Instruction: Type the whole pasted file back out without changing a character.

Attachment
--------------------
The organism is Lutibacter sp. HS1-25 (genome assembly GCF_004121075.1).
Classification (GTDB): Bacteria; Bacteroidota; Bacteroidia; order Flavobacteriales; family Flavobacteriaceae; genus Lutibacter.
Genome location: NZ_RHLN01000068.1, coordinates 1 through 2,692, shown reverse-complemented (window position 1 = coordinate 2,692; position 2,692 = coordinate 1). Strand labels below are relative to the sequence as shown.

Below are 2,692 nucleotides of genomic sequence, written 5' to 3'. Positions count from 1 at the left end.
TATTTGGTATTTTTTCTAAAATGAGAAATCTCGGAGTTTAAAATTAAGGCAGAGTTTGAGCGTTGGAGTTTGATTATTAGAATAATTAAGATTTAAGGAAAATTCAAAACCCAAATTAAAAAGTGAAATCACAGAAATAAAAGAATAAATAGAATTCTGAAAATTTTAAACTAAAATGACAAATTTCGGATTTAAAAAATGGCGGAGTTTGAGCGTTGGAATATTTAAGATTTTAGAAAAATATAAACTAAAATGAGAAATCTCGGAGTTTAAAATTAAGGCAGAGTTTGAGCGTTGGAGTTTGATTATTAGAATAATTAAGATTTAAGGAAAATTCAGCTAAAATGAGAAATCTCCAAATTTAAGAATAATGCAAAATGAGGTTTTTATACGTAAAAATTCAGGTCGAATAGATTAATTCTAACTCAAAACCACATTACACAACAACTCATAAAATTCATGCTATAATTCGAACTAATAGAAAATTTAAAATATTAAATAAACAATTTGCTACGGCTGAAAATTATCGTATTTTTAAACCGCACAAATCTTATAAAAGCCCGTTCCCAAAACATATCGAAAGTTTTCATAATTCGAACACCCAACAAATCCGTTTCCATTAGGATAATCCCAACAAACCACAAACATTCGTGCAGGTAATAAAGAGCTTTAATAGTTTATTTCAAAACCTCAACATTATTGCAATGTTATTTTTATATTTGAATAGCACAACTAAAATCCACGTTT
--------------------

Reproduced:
The organism is Lutibacter sp. HS1-25 (genome assembly GCF_004121075.1).
Classification (GTDB): Bacteria; Bacteroidota; Bacteroidia; order Flavobacteriales; family Flavobacteriaceae; genus Lutibacter.
Genome location: NZ_RHLN01000068.1, coordinates 1 through 2,692, shown reverse-complemented (window position 1 = coordinate 2,692; position 2,692 = coordinate 1). Strand labels below are relative to the sequence as shown.

Below are 2,692 nucleotides of genomic sequence, written 5' to 3'. Positions count from 1 at the left end.
TATTTGGTATTTTTTCTAAAATGAGAAATCTCGGAGTTTAAAATTAAGGCAGAGTTTGAGCGTTGGAGTTTGATTATTAGAATAATTAAGATTTAAGGAAAATTCAAAACCCAAATTAAAAAGTGAAATCACAGAAATAAAAGAATAAATAGAATTCTGAAAATTTTAAACTAAAATGACAAATTTCGGATTTAAAAAATGGCGGAGTTTGAGCGTTGGAATATTTAAGATTTTAGAAAAATATAAACTAAAATGAGAAATCTCGGAGTTTAAAATTAAGGCAGAGTTTGAGCGTTGGAGTTTGATTATTAGAATAATTAAGATTTAAGGAAAATTCAGCTAAAATGAGAAATCTCCAAATTTAAGAATAATGCAAAATGAGGTTTTTATACGTAAAAATTCAGGTCGAATAGATTAATTCTAACTCAAAACCACATTACACAACAACTCATAAAATTCATGCTATAATTCGAACTAATAGAAAATTTAAAATATTAAATAAACAATTTGCTACGGCTGAAAATTATCGTATTTTTAAACCGCACAAATCTTATAAAAGCCCGTTCCCAAAACATATCGAAAGTTTTCATAATTCGAACACCCAACAAATCCGTTTCCATTAGGATAATCCCAACAAACCACAAACATTCGTGCAGGTAATAAAGAGCTTTAATAGTTTATTTCAAAACCTCAACATTATTGCAATGTTATTTTTATATTTGAATAGCACAACTAAAATCCACGTTT